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Ancient Yayoi period ruins discovered on Tokyo condo development site – The Mainichi

An archeological dig site is seen at a site formerly a part of the British Embassy grounds and now slated to become a condominium in Tokyo’s Chiyoda Ward, on Oct. 25, 2023. (Mainichi/Akihiro Kawakami)

TOKYO — A piece of Japan’s ancient past has run up against the realities of the present after remains of a Yayoi period (between about the 9th century BC and 3rd century AD) settlement were uncovered on the former British Embassy grounds, now set to become a condominium, in central Tokyo.

According to Chiyoda Ward officials who spoke to the Mainichi Shimbun, 28 pit houses including some dating back to the even more ancient Jomon period have been confirmed so far at the site being redeveloped by parties including Tokyo-based Mitsubishi Estate Residence Co. However, preservation of the remains is unlikely, as the property is set to be backfilled after an ongoing archeological survey allowing construction to proceed. There will not even be an information session held on site.

According to the Chiyoda Ward Office and other sources, 21 pit dwellings from the 1st to 2nd centuries had been found on the site as of late October. Three more were from the preceding Jomon period, one of which contained discarded mollusk shells. There were also four dwellings that have not been dated. Yayoi and Jomon earthenware were also discovered, plus a wooden water pipe, a well and a cellar from the early modern period.

Ruins of a pit dwelling from the Yayoi period excavated at a site formerly a part of the British Embassy grounds and now slated to become a condominium in Tokyo’s Chiyoda Ward are seen in this photo provided by the ward government.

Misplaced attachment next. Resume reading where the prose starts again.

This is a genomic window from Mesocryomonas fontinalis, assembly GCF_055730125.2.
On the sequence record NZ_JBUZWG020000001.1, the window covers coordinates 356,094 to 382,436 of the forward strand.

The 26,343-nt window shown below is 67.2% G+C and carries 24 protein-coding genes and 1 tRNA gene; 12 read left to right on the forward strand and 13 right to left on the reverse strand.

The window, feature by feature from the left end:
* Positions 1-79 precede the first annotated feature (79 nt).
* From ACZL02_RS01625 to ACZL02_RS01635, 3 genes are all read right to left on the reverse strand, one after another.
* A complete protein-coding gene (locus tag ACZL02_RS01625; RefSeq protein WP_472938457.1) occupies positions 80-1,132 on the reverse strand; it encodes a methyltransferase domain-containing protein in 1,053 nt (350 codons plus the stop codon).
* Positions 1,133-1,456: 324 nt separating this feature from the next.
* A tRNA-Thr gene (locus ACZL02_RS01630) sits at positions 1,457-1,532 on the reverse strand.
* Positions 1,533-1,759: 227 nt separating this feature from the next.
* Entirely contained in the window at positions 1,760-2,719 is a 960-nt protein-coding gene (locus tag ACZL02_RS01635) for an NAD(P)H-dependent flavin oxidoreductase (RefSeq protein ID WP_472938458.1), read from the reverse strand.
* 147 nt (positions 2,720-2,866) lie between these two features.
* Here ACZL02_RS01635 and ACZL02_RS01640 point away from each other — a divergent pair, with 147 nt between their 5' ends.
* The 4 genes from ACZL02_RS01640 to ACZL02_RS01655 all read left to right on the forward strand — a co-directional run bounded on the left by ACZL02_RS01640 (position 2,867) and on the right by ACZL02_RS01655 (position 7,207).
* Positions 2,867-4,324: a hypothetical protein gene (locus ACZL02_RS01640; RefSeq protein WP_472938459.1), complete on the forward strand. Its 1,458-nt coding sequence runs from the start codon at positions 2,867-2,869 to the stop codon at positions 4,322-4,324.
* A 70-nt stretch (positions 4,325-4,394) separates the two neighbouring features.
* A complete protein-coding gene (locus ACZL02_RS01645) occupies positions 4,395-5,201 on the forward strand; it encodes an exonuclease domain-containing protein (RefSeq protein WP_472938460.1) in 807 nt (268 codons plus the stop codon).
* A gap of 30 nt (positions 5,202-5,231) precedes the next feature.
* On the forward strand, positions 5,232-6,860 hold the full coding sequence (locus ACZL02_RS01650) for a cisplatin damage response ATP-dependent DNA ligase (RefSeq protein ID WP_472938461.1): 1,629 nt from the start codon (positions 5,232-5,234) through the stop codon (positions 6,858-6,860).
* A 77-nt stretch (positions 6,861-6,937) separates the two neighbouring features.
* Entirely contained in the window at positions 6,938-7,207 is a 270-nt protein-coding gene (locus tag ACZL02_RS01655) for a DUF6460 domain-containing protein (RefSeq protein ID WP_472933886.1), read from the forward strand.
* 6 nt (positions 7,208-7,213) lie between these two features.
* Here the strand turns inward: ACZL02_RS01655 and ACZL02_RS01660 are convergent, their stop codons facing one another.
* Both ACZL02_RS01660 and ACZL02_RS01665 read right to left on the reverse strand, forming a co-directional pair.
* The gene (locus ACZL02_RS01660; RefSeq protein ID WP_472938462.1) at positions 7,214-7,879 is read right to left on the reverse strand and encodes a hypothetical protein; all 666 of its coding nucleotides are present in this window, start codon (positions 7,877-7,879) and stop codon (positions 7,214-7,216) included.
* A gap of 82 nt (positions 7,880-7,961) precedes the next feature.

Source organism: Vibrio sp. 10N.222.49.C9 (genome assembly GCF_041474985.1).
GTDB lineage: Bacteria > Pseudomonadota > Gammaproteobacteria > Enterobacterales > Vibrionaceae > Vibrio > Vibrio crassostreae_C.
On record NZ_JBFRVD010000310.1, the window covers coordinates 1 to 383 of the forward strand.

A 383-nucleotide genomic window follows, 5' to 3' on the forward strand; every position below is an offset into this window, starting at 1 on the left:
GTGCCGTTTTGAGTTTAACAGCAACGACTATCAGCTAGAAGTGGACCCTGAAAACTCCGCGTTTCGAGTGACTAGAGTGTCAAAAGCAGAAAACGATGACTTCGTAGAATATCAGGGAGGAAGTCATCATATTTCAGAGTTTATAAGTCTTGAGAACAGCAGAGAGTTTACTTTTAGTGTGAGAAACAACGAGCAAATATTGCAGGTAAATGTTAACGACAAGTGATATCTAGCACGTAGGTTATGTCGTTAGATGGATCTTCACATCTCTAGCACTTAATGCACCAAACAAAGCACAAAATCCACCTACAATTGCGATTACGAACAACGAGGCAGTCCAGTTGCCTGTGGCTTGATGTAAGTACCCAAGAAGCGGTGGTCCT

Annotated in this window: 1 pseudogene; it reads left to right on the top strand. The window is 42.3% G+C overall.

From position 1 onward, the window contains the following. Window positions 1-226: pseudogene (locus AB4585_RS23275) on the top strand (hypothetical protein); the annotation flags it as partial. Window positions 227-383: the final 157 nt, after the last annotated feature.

The archeological survey will run until March 2024, covering some 7,700 square meters, only about 3,700 of which have been examined so far, raising the strong possibility that more remains will be found.

Meiji University archaeology professor Hideshi Ishikawa said, “I was surprised by this discovery in the center of the city. Few settlements from the first half of the late Yayoi period with this many dwellings have been discovered in the southern Kanto region. It’s academically important because it gives us an idea of how people lived in those days.”

The Chiyoda government also considers the ruins to be a significant discovery. However, at this point it appears unlikely that they will be designated a national historic site with the accompanying protections, so the ward plans to merely record the details before the land is filled.

Chiyoda’s government and Mitsubishi Estate did discuss retaining at least a portion of the ruins and holding an on-site information session after publicizing the excavation. However, negotiations ended after the ward could not obtain the company’s consent. Developers’ and landowners’ wishes are given priority when dealing with excavated remains, and similar cases are apparently common.

The British Embassy, which sold a portion of its grounds to Mitsubishi Estate Residence Co., is seen in Tokyo’s Chiyoda Ward on Dec. 1, 2023. (Mainichi/Akihiro Kawakami)

Normally, developers and other parties must bear the cost of archeological site surveys, and Mitsubishi Estate is paying for this one. A company spokesperson said, “We are handling the matter in consultation with administrative authorities in accordance with the law and ordinances.”

Mitsubishi Estate purchased the 9,259-square-meter parcel of land on the south side of the British Embassy from the British government in April 2022, and launched the redevelopment project with another real estate company and other partners.

Observers noted the property had not been excavated since the beginning of the Meiji Era (1868-1912), so it was possible that ruins were hidden beneath the surface. With this in mind, the Chiyoda Ward government conducted an exploratory excavation on site this February with Mitsubishi Estate’s consent, revealing the ancient settlement. Construction was postponed, and the survey began in June.

(Japanese original by Akihiro Kawakami, Tokyo City News Department)

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